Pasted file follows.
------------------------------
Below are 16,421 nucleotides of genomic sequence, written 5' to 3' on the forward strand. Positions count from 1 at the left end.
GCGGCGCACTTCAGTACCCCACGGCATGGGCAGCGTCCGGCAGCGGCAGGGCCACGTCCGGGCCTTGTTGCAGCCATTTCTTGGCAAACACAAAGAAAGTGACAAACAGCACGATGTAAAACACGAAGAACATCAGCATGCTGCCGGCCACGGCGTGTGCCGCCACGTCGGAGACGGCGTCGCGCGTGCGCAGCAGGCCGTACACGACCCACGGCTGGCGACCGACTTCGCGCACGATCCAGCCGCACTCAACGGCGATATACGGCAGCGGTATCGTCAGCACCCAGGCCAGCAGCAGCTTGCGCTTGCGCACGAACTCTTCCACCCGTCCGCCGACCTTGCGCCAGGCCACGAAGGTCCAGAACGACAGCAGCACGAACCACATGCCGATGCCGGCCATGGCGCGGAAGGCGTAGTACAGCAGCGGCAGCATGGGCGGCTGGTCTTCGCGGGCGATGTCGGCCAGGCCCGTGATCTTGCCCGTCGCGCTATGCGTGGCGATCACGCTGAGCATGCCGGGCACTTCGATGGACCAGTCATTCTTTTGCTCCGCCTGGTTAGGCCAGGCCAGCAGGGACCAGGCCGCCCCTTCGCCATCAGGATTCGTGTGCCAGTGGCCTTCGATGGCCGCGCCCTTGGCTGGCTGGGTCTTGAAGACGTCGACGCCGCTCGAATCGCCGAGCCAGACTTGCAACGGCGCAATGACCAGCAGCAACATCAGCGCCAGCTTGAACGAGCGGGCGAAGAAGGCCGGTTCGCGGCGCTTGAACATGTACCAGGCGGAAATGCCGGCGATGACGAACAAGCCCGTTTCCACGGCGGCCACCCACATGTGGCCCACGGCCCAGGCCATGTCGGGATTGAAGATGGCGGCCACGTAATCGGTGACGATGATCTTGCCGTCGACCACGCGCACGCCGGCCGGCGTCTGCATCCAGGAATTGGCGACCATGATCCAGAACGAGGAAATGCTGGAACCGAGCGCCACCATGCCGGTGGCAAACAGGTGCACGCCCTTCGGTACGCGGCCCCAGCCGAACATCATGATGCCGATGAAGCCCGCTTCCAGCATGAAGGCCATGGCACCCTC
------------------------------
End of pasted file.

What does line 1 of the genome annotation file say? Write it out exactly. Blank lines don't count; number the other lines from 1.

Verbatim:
Below are 16,421 nucleotides of genomic sequence, written 5' to 3' on the forward strand. Positions count from 1 at the left end.